Indeed, the milieu successes had the best scores of any of the five groups on social relationships and overall adjustment, which led May to write: “Even though some treatments get worse results on the average, their successes might be of higher, or more enduring quality.”
This is a finding relevant to whether a significant percentage of first-episode patients can be successfully treated without medications, and how such “successes” fare over the longer term. Once again, it shows that about 60% fell into this group, and that this group of “successes” appeared to be of “more enduring quality.”
In the early 1960s, the NIMH conducted a study of 229 acutely ill inpatients with schizophrenia who were randomized to one of three antipsychotics or to placebo. Fifty percent were first-episode patients. While the drug-treated patients had higher recovery rates over the short-term, Lieberman and colleagues noted that “individuals who received placebo during the initial 6-week trial were less likely to relapse after hospital discharge compared within individuals who received phenothiazine.”
Having reported on the better one-year outcomes for the placebo patients, Lieberman and colleagues then dismissed that favorable result in this way: “Because dropout rates due to non-response during the initial randomized trial differed substantially between treatment groups (2% in the phenothiazine group compared with 29% in the placebo group), it is highly likely that the sample for the follow-up study of discharged patients contained a disproportionate number of poor-prognosis patients in the phenothiazine group, since these subjects would not have achieved discharge if treated with placebo.”
What’s missing from their review
First, they failed to report that 67% of the placebo group were discharged, and thus were in this “best outcome” group at the end of one year. This is a finding that appears to duplicate the results in the May study.
Second, in their effort to dismiss the better results for the placebo patients, Lieberman and colleagues assume that it was “poor prognosis” placebo patients who dropped out from the study. However, as modern longitudinal studies have shown (such as Harrow), the drop-outs may be better characterized as “non-compliant” patients, and this is the group that has the better long-term outcomes.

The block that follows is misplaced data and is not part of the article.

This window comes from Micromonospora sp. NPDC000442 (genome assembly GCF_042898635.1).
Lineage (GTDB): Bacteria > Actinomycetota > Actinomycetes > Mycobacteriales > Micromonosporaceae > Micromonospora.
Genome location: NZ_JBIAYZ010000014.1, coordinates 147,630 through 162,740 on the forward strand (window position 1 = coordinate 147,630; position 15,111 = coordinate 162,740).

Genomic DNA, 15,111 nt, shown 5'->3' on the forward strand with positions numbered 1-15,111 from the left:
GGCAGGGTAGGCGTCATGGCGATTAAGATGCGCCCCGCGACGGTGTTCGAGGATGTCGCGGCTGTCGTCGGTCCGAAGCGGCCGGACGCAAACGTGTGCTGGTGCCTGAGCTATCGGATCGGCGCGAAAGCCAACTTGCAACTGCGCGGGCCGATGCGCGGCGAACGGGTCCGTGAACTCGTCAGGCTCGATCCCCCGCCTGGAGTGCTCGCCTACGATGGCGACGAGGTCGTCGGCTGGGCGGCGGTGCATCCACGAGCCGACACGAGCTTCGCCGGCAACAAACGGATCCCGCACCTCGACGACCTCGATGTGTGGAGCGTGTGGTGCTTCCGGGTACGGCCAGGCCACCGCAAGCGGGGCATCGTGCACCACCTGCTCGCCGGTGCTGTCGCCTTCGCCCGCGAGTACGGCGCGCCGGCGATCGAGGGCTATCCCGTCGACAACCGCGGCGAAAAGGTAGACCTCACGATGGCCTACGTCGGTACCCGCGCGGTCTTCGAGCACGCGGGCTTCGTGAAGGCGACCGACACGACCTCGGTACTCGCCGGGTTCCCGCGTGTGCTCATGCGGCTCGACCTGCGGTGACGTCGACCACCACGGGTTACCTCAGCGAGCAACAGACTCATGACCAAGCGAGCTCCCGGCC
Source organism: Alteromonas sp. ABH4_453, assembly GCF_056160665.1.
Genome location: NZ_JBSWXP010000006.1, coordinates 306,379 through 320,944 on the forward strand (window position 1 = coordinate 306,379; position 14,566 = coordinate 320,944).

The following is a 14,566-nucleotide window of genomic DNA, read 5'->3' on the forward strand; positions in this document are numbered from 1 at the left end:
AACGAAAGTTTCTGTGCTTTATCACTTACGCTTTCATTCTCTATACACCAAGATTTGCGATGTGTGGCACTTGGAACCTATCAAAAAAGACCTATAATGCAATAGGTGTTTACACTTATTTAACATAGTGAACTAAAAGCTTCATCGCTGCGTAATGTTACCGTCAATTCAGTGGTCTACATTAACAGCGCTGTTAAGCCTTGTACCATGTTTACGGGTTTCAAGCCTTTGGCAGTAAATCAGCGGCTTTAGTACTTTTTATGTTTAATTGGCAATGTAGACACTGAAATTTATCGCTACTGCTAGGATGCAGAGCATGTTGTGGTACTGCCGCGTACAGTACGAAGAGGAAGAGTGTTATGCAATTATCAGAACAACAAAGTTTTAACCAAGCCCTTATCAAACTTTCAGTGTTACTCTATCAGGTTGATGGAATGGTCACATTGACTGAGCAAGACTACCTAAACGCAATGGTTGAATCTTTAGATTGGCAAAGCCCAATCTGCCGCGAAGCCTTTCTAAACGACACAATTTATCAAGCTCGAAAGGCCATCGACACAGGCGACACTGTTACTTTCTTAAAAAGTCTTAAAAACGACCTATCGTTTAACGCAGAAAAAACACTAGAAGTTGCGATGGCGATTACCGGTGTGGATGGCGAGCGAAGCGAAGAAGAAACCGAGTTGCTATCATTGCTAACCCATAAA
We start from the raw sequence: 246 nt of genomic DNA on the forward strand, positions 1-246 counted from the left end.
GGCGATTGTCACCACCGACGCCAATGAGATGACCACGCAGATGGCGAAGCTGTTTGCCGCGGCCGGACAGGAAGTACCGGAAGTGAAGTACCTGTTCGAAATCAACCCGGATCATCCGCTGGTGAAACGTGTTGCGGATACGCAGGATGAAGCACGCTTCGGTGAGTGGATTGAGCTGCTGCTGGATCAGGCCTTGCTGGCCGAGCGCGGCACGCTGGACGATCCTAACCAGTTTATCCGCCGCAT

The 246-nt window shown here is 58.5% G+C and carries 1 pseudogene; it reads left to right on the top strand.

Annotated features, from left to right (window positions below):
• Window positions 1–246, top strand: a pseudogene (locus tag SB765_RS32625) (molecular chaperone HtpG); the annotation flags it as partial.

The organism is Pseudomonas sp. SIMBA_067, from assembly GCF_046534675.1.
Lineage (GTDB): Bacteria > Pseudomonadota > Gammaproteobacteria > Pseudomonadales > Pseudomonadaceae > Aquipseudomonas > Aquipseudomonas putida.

Third, when Schooler sought to explain the better 1-year outcomes for those treated with placebo, she found that the placebo patients were “more likely to have fathers who were mentally ill,” which was a risk factor that “increased the likelihood of rehospitalization.” This difference in the patient groups, Schooler wrote, “would make a higher rehospitalization rate of placebo patients more, rather than less, likely.”
In this 1970s study “of acutely psychotic patients, most of whom were medication naive,” 127 were randomized to either placebo or chlorpromazine, and followed for three years after discharge. Lieberman and colleagues wrote that Rappaport “reported poorer outcomes over a 3-year follow-up” in the chlorpromazine group, but then dismissed the better outcomes for the placebo patients.
The design, they wrote, is “confounded by unequal attrition rates during the initial treatment phase—45% of placebo-treated patients dropped out compared with 26% of patients treated with chlorpromazine. After correction for the unequal loss of poor-prognosis patients in the placebo group, differences in the outcome were no longer significant between groups.”
What’s missing/wrong with their review
First, at the end of three years, there were 41 in the placebo group who were still in the study versus 39 in the drug group. So there was no unequal “attrition” by study end (see graphic below).
Second, Rappaport wrote that it was “during the follow-up period” that there was a larger attrition of subjects from the placebo group, rather than in the initial treatment phase, as claimed by Lieberman. If this is so, then there must have been a larger attrition of subjects from the drug group in the initial treatment phase (for the numbers in each group to be equal at study end.)